According to estimates by the Blue Ribbon Transportation Commission that Ritter convened in 2007, the state would need to boost funding for transportation projects by at least $500 million annually in order to maintain the current transportation infrastructure at a safe level. To increase the quality of Colorado’s roads and bridges, the commission released funding plans that called for up to $2 billion in new annual revenue.

That, however, would mean raising taxes — or at least raising fees. Which is exactly what Rep. Joe Rice, D-Littleton, tried to do with SB 244. The bill, co-sponsored by Sen. Abel Tapia, D-Pueblo, would have raised automobile registration fees by an average of $100, resulting in an estimated $500 million increase in transportation funding. But the bill was killed by the Senate Appropriations Committee, and frustrated observers from the Blue Ribbon Transportation Commission blamed its death on politics.

“With the politics that we have in this state, I can’t say I was shocked that nothing came out of it,” said Bob Tointon, a commission co-chair.

Neal Hall, the business manager of the Colorado Building Construction and Trades Council, blamed Ritter for failing to throw his full weight behind SB 244.

“He seems to back off immediately if it seems to be controversial,” Hall said. “Heck, we met all summer. Everywhere we went, we said, ‘Yeah, it’s going to be controversial, but it has to be done.’ Somebody needs to step up to the plate.”

“Certainly, we were disappointed,” said Tony Milo, the executive director of the Colorado Contractors Association and a member of the transportation commission.

Milo pointed out that federal funding to Colorado was slashed this year by an additional $200 million, so the gap has now increased from a need for a $500 million fix-it-first funding stream to $700 million.

“It’s devastating, actually… We saw 244 as a stopgap to fill that $200 million cut. We weren’t going to gain much, we were just going to be treading water,” he said.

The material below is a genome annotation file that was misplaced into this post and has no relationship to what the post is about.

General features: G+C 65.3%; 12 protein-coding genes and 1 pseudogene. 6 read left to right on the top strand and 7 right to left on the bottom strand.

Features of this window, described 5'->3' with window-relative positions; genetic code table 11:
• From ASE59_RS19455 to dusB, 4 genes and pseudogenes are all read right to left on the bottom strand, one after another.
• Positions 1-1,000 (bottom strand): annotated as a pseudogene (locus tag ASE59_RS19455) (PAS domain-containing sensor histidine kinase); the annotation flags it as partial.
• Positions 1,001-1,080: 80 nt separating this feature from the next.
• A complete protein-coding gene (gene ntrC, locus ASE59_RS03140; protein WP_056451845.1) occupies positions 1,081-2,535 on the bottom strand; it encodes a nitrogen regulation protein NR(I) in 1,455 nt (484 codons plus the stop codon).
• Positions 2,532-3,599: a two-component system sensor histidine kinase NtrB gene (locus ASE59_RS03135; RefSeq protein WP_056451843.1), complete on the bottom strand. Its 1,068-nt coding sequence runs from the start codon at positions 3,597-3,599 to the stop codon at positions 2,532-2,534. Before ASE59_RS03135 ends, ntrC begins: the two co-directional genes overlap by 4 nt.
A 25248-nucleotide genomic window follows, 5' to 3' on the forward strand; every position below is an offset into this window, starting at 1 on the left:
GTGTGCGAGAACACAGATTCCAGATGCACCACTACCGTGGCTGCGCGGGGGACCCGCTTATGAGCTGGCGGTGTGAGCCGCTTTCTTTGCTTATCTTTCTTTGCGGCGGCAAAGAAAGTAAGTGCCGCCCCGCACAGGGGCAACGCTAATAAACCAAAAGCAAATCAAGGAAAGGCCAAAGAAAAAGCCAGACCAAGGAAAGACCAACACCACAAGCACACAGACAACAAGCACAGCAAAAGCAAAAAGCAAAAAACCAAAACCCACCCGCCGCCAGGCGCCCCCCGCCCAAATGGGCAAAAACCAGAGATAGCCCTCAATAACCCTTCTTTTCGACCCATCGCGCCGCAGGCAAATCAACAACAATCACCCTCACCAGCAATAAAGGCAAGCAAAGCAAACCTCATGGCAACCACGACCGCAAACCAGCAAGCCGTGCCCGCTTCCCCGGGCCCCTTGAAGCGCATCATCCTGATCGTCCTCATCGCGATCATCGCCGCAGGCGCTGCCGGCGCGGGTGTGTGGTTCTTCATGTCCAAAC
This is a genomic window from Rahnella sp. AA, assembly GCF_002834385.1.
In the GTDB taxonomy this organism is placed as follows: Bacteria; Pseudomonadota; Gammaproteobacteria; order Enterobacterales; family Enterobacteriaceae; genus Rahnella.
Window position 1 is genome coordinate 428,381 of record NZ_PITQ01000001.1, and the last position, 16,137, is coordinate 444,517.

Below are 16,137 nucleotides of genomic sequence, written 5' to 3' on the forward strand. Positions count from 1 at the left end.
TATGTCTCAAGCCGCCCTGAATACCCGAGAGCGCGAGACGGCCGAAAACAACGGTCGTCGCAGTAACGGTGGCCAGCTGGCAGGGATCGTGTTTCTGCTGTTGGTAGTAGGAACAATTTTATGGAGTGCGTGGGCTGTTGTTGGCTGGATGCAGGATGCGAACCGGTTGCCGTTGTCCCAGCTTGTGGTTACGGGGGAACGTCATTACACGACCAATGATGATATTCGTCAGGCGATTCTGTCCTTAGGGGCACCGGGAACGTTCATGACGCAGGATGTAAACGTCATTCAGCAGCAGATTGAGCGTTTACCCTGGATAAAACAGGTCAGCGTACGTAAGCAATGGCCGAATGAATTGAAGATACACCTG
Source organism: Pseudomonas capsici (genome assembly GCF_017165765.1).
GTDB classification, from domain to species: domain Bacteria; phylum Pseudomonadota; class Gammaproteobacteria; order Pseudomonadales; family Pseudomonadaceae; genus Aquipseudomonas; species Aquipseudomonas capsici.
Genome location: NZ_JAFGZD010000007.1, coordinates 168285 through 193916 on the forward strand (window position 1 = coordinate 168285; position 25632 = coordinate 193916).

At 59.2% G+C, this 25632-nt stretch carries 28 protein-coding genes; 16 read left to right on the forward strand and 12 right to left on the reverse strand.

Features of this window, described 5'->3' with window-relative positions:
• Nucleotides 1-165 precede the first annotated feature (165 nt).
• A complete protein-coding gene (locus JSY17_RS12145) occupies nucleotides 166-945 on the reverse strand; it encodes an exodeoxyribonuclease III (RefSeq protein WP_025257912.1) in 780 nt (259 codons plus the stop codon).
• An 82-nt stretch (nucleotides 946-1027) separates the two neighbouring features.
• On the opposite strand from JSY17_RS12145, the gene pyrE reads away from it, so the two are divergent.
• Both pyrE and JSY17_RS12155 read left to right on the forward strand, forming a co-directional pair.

Tointon, however, said he fully expects some kind of funding measure to emerge during the 2009 session, and during a summer conference of Colorado Counties, Inc. this week, Ritter renewed the transportation commission for an additional year.

“This work will not be simple, and it will not be easy. But it is essential for the future of Colorado’s economy and our overall quality of life,” Ritter said.

The governor also expanded the commission’s duties to include developing a plan for a “broad public education campaign” and “specific funding proposals,” though specifics were included in the last report to the Legislature and gave rise to SB 244.

In a statement, a number of legislators, including Senate President Peter Groff, D-Denver, Rep. Christine Scanlan, D-Dillon, Sen. Dan Gibbs, D-Silverthorne, and Rice praised the decision to extend the commission.

But even before Ritter took that action, commissioners had taken steps of their own, and organized a small bipartisan band of legislators to meet during the off-months to try and hammer out a workable compromise on transportation. Members include Reps. Bernie Buescher, D-Grand Junction, Frank McNulty, R-Highlands Ranch, and Rice, along with Sens. Penry and Romer.

And, according to Rice, “Everything is on the table.” He said a ballot measure to raise either taxes or fees somehow is probably going to be necessary in 2009, but he wasn’t sure what form it would take.

The handful of transportation safety bills Ritter signed into law dealt with increased regulation and safety standards, not infrastructure funding.